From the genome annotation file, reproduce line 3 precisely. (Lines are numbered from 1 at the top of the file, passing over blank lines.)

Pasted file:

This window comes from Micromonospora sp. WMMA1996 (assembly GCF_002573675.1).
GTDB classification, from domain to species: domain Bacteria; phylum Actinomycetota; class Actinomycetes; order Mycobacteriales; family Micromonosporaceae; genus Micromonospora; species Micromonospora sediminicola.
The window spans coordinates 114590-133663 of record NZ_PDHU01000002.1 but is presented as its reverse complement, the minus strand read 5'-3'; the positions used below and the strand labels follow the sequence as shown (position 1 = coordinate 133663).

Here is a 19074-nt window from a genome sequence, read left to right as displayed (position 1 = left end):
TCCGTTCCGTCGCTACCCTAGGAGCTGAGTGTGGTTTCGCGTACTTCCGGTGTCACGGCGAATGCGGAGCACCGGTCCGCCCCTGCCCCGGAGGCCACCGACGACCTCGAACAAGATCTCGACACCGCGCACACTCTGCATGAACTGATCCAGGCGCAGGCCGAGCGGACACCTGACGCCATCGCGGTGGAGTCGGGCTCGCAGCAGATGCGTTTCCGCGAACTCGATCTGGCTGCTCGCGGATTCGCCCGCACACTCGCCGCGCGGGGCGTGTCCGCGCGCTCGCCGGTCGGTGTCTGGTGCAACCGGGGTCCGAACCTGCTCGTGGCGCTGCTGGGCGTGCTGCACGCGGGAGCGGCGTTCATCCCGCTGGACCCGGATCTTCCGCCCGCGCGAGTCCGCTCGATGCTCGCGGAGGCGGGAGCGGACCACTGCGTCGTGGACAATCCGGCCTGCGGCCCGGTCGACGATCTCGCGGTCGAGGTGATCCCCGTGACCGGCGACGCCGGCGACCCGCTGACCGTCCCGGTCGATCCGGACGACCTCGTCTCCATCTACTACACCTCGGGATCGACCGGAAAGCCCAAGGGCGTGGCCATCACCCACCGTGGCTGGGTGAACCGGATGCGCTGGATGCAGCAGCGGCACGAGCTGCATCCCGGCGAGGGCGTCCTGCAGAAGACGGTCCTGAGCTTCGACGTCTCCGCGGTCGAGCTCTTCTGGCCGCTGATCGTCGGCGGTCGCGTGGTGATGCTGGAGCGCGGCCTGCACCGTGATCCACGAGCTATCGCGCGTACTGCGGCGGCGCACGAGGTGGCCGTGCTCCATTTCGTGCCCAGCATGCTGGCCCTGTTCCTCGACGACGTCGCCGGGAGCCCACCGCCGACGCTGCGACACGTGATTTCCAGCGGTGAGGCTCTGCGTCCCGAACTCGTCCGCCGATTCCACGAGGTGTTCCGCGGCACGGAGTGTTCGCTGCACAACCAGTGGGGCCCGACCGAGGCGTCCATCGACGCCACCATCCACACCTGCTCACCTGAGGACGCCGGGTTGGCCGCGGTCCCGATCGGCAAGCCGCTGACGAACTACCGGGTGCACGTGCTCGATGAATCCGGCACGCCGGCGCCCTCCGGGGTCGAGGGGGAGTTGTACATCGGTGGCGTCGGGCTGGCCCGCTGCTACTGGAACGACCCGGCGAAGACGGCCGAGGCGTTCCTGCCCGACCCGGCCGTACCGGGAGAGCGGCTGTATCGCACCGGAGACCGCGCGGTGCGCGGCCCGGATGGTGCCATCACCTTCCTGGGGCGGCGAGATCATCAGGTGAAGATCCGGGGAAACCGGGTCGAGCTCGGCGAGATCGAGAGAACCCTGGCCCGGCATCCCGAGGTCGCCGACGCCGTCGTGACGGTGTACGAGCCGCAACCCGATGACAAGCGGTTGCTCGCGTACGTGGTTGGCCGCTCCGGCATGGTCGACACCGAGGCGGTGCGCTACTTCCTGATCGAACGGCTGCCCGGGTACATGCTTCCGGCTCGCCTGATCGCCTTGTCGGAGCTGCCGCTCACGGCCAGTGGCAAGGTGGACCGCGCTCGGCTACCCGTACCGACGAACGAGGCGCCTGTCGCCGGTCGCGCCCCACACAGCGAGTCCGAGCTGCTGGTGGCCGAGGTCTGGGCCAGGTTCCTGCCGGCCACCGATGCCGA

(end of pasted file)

The window spans coordinates 114590-133663 of record NZ_PDHU01000002.1 but is presented as its reverse complement, the minus strand read 5'-3'; the positions used below and the strand labels follow the sequence as shown (position 1 = coordinate 133663).